Shortly after the Brazilian military coup of March 31, 1964, Clodomir de Morais managed to slip into the Chilean Embassy in Brazil and to escape to Chile.  later worked with the Food and Agriculture Organization (FAO) of the United Nations supporting land reform across Latin America, through the 1970s.  De Morais’ method was used successfully in Costa Rica, Honduras, the Mexican Chiapas, Panama,Colombia, Venezuela, Ecuador and Peru. In post-Salazar Portugal a large-scale capacitation project was launched, creating a technical support cadre for the change in economy and in enterprise forms.  

         In the1980s Gavin Andersson was working in community development in Botswana, after returning from South Africa, where he went to study and became an activist.  With two others he had founded CORDE supporting community enterprises and cooperatives towards a vibrant self-managed sector.

CORDE’s founders enrolled for a Training for Transformation course and became avid facilitators of participatory learning using its method and tenets. Here Freirean critical consciousness and the method of problematization were put in service of a liberation theology, using a repertoire of skills in participatory education – or what was also called popular education. CORDE grew exuberantly, working with small community business, small groups of people forming enterprises.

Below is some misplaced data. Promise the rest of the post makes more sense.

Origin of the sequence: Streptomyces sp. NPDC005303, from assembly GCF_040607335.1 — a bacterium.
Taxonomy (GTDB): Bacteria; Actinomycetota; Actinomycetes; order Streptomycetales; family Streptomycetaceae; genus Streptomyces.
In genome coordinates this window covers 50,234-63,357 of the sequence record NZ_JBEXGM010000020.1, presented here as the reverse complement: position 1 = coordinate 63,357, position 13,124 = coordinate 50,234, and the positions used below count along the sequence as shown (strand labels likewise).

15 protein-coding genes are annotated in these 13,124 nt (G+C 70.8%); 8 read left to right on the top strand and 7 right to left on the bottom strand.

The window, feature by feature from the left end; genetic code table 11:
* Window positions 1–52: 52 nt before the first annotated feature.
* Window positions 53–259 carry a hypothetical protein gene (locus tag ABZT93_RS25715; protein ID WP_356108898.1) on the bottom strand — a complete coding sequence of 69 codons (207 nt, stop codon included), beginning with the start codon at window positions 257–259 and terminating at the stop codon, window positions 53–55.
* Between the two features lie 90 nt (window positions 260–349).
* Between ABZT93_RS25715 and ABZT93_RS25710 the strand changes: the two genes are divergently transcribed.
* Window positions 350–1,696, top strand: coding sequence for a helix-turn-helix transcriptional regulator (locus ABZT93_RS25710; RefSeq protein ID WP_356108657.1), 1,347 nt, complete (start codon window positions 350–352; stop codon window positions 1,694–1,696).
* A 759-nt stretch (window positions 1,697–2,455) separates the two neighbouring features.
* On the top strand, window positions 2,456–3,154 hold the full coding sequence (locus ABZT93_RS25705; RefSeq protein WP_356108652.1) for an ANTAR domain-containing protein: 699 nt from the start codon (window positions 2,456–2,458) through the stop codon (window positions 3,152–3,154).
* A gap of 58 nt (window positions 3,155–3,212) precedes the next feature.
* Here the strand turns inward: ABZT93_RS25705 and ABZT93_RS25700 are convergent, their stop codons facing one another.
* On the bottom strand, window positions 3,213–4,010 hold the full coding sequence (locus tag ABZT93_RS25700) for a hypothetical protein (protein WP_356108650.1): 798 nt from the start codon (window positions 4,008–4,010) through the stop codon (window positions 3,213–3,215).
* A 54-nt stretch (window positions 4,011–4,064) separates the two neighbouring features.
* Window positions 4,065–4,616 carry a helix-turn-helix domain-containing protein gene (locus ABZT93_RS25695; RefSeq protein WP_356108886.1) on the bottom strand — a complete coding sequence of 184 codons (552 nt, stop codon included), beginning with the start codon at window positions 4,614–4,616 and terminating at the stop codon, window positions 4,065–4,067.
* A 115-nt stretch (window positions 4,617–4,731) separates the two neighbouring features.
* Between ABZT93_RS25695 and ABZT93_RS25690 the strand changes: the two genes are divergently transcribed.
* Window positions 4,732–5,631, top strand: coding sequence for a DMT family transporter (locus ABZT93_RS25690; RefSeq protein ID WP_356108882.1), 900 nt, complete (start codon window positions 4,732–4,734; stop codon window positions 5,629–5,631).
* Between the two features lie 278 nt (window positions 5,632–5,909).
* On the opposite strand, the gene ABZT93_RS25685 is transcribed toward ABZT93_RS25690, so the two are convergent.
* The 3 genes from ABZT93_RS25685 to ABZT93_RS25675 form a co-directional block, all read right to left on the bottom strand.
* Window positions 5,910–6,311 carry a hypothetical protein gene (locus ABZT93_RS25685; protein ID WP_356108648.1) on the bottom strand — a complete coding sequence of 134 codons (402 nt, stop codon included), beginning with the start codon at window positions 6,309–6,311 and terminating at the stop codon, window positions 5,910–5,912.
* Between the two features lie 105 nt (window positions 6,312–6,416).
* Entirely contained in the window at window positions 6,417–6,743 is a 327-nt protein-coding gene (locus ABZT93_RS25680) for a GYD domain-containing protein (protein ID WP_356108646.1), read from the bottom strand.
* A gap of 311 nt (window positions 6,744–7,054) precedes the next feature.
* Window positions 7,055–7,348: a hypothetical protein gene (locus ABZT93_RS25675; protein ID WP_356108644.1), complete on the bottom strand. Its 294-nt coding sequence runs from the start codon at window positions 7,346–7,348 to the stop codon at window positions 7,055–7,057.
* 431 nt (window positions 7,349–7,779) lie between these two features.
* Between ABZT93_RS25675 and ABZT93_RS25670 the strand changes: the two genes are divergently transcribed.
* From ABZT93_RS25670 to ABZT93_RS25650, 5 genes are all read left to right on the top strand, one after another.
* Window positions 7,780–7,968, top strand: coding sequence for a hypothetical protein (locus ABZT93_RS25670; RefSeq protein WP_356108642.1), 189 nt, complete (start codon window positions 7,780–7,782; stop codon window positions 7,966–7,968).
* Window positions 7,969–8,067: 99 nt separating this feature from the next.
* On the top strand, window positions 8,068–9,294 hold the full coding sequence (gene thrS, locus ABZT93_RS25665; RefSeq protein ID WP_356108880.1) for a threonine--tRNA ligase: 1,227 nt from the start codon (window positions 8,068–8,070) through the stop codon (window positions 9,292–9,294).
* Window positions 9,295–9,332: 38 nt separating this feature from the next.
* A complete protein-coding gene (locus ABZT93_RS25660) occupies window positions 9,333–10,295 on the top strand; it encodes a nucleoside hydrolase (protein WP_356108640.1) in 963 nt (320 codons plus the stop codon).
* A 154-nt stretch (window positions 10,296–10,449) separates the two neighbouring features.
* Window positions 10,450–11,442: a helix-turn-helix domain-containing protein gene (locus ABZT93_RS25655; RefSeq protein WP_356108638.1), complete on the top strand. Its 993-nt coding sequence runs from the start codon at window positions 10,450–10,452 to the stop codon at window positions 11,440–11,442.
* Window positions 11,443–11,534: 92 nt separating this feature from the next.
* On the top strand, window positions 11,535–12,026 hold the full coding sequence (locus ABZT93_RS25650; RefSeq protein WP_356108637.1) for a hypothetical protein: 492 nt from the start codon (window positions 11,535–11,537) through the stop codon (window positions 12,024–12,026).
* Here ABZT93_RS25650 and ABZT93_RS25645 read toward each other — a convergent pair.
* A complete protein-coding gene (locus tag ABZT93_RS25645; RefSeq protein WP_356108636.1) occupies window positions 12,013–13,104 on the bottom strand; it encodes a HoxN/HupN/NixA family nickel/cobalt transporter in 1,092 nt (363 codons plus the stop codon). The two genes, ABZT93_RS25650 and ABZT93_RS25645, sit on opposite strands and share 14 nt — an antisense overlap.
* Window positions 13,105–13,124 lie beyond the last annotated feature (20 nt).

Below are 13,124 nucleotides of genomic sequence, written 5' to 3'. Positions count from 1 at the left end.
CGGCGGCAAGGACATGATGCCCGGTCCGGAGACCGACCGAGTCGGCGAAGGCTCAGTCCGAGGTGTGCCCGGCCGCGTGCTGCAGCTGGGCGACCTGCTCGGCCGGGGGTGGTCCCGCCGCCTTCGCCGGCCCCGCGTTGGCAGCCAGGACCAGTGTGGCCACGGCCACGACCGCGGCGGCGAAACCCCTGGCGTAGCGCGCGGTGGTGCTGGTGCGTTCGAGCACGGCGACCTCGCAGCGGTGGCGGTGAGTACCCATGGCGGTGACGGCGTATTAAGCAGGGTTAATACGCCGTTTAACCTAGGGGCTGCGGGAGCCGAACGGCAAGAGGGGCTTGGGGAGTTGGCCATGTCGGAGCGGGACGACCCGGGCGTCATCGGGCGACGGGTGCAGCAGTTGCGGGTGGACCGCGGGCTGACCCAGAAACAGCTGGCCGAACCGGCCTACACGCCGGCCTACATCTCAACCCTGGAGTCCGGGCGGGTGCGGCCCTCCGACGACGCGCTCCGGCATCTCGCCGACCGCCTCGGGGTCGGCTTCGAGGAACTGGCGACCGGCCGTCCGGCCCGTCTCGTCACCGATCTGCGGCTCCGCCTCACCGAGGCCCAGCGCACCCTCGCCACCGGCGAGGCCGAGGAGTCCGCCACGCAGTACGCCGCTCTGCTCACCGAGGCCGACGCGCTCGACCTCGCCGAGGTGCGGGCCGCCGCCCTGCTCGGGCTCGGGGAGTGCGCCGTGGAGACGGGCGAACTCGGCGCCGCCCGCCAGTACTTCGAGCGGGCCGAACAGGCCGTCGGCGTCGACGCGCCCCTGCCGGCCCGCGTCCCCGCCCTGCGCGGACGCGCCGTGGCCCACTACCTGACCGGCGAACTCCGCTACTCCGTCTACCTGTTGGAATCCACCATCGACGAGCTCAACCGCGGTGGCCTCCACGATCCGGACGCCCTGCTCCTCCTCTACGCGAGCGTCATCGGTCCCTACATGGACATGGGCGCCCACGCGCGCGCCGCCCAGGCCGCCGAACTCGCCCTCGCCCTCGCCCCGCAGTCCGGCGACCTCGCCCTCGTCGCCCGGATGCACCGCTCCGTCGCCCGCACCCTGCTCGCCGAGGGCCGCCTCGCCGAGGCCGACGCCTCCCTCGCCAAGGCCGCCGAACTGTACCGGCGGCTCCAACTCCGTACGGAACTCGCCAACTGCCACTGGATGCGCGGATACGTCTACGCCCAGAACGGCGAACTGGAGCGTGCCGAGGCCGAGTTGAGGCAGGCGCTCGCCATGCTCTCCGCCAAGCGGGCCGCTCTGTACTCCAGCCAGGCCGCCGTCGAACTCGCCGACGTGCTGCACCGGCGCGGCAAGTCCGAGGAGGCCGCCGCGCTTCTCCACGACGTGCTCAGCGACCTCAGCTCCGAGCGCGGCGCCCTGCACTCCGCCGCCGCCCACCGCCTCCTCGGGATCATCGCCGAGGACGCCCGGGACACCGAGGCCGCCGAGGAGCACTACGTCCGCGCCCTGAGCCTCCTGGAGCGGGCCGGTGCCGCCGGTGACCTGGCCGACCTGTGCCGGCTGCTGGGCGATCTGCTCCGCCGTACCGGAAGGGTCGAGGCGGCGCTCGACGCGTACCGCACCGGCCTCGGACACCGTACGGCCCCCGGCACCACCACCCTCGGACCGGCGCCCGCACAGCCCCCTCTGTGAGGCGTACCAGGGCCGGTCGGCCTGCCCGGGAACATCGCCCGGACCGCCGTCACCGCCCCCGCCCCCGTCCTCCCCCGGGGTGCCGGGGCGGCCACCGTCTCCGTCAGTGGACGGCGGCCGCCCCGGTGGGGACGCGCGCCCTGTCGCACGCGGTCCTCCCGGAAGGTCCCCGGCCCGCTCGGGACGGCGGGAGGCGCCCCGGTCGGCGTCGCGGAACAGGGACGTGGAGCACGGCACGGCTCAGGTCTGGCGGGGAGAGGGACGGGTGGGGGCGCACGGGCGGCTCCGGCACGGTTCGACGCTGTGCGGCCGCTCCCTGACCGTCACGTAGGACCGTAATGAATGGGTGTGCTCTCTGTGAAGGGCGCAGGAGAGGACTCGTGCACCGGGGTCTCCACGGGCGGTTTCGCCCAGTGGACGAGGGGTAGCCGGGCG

Ian Cherrett of HIVOS, who had worked under de Morais in Honduras and then run an OW in Belize, told CORDE of the OW method. The prospect of a methodology that could involve hundreds of people, all engaged in practical work, was riveting. CORDE immediately staged the Serowe OW, with Cherrett as director. In Zimbabwe, Cherrett linked with Glen Forest Training Centre and staged the Rujeko Workshop. CORDE and Glen Forest were each excited by these experiences and asked HIVOS to support two Moraisean practitioners, Isabel and Ivan Labra from Chile to come to southern Africa for a few years.

It was the Labras who had met de Morais when his plane landed at the Santiago airport after fleeing Brazil. As it happened, they too became exiles during the long military dictatorship in Chile headed by General Pinochet. Working with de Morais for a decade in several countries of Latin America, the Labras were steeped in the Moraisean method. (As it turned out they were to work and live in southern Africa for three decades before their return to Chile, using the method in Namibia, Angola, Botswana, South Africa, Zimbabwe, and Mozambique.)